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4th Apr 2020

Dutch elections raise questions on Eurogroup's chair

  • Would Dijsselbloem remain Eurogroup president after losing his job as Ducth finance minister? (Photo: The Council of the European Union)

After his Labour party's substantial defeat in Wednesday's Dutch elections, Jeroen Dijsselbloem could stand to lose his finance minister portfolio but stay on as president of the Eurogroup.

The issue may be raised at Monday's meeting (20 March) of the eurozone finance ministers. EU officials and ministers are suggesting nobody would push Dijsselbloem out, at least for now.

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  • Slovakia's Peter Kasimir would probably be a candidate if Dijsselbloem was to quit. (Photo: Council of the EU)

Negotiations for the next Dutch government have not started and could take weeks, or months, as a multi-party coalition will have to be found.

At least four parties or more are needed to form a majority coalition of 76 seats.

While it seems politically feasible to make a core of centre-right Liberals, together with the centre-right Christian-Democrats and the centrist pro-EU D66 party – 71 of 150 seats, the real challenge is finding a party to fill the gap.

The only scenario in which Dijsselbloem, elected as an MP, would return as finance minister would be in a grand coalition of the Liberals, Christian-Democrats, D66, and Labour.

But with only 9 seats, down from 29 in the outgoing parliament, the Labour Party will not be the first partner the Liberals will try to find. And, after 4.5 years in coalition with the Liberals that ended in a resounding defeat, Labour might prefer reinventing itself in opposition.

As long as a government is not formed, an EU official pointed out, "Dijsselbloem stays as caretaker minister".

Dijsselbloem has been finance minister since 2012. He was elected Eurogroup president in 2013 and renewed in July 2015. His 2.5-year mandate ends in January 2018.

According to the rules of the Eurogroup, an informal EU body, "a candidate needs to be minister of finance", the EU official said, suggesting that the principle would not apply to Dijsselbloem, who is already in place.

"That has no impact on the continued presidency of Jeroen Dijsselbloem," the official added.

Spanish finance minister Luis de Guindos was the candidate against Dijsselbloem in 2015. He declined to say on Thursday whether he would try to run for the post again.

"We have a president of the Eurogroup and he is the Dutch minister of finance, I will not anticipate events," De Guindos told journalists in Madrid.

He insisted that talks of Dijsselbloem leaving his position were "speculation", which he would not entertain "for the moment".

'Global balance'

A member of the centre-right European People's Party (EPP), De Guindos would, however, face difficulties becoming Eurogroup president.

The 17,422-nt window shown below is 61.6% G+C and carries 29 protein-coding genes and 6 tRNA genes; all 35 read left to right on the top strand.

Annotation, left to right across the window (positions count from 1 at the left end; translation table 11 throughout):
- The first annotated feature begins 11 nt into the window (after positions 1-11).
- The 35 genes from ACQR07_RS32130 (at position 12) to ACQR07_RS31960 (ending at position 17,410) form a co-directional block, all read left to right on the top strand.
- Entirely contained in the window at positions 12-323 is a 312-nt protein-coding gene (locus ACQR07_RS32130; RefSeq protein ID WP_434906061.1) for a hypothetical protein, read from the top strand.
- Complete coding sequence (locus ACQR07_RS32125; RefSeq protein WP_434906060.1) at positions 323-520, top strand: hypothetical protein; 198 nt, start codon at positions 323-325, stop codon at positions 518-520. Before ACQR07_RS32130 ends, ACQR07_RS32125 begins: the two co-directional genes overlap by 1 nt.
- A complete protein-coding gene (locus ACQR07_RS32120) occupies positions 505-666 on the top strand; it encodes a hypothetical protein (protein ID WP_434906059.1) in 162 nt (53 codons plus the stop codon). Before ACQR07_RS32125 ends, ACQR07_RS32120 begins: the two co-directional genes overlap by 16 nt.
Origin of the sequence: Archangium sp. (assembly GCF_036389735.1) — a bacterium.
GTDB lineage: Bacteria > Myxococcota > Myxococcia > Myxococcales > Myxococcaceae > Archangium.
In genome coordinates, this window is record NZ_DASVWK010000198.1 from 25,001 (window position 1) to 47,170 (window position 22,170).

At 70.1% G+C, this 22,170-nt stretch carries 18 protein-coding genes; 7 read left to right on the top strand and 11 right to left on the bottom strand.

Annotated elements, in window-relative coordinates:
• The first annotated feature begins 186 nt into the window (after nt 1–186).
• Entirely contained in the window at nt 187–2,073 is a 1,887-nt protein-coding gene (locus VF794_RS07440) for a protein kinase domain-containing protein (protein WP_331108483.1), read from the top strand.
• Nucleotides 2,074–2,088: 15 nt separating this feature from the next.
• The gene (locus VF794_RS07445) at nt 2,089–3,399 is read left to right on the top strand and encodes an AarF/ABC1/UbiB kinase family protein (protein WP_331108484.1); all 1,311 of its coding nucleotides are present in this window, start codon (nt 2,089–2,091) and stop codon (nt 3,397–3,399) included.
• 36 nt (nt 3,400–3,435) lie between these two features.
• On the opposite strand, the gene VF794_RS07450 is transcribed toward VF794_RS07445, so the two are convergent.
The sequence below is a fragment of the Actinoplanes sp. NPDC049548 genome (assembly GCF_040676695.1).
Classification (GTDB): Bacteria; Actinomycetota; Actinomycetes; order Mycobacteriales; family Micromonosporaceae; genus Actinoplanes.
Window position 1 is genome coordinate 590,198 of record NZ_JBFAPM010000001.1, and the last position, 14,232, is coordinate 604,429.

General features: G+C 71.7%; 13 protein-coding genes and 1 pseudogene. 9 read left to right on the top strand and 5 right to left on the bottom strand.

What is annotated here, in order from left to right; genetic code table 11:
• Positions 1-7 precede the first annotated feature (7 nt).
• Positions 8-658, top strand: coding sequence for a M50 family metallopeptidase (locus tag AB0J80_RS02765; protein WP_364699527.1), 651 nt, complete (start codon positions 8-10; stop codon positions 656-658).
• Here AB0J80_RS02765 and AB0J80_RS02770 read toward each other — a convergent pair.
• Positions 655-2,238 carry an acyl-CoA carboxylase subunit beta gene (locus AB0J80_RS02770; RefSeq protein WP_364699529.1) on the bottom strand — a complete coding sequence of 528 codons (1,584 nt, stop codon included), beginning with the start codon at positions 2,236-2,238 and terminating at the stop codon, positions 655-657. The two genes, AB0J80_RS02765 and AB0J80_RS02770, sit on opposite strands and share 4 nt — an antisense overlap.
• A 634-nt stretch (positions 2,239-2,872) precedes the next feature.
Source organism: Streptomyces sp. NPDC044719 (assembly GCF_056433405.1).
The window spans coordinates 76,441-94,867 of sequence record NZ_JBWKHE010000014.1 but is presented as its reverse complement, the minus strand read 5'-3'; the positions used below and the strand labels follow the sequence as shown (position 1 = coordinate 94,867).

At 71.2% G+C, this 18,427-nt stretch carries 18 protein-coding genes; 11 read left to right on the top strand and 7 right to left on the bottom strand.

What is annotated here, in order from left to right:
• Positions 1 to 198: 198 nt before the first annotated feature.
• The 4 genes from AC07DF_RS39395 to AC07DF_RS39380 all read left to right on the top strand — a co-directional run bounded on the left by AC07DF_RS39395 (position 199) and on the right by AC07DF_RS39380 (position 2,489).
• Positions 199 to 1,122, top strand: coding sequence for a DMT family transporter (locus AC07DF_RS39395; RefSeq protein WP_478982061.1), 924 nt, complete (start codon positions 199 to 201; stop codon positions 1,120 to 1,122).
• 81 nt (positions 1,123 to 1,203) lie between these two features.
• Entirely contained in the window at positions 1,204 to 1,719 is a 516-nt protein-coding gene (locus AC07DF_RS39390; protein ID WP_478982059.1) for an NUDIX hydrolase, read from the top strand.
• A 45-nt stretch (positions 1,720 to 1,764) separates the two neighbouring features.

After the election of EPP's Antonio Tajani as European Parliament president to succeed Martin Schulz, the Eurogroup presidency is the last top EU post held by the Party of European Socialists (PES), with the head of the EU diplomacy held by Federica Mogherini.

"There is a global balance, in which one element of the puzzle has changed [political] colour," French finance minister Michel Sapin noted after the parliament election in January.

He said that the new post held by the EPP - along with the European Commission and Council presidency - "tilted the sharing of responsibilities on one side" and that it would be "an important element" to take into account when choosing a new Eurogroup chair.

A serious contender hailing from the PES would be Slovakia's Peter Kazimir.

In January, when asked about the possibility that Dijsselbloem might not remain finance minister after the Dutch election, Kazimir quipped: "Jeroen the first is still alive. It's not polite to raise the issue."

'Continuity and stability'

Kazimir said that Dijsselbloem was doing "an excellent job inside and outside" and that "he should stay, no matter the Dutch election outcome".

"We need continuity and stability," he added.

But sources said that if Dijsselbloem was to quit, Kazimir would probably be a candidate. Although a Socialist, he is one of the most hawkish ministers on the Greek crisis and would be acceptable to his right-wing colleagues.

With the Greek bailout still under way and currently stuck in difficult negotiations, as well as upcoming elections in France and Germany - the eurozone's two main countries - coming this spring and autumn, it is unlikely that Dijsselbloem's colleagues will ask him to leave before the end of his mandate.

Ultimately, the decision could be Dijsselbloem's, once he leaves his ministry for good.

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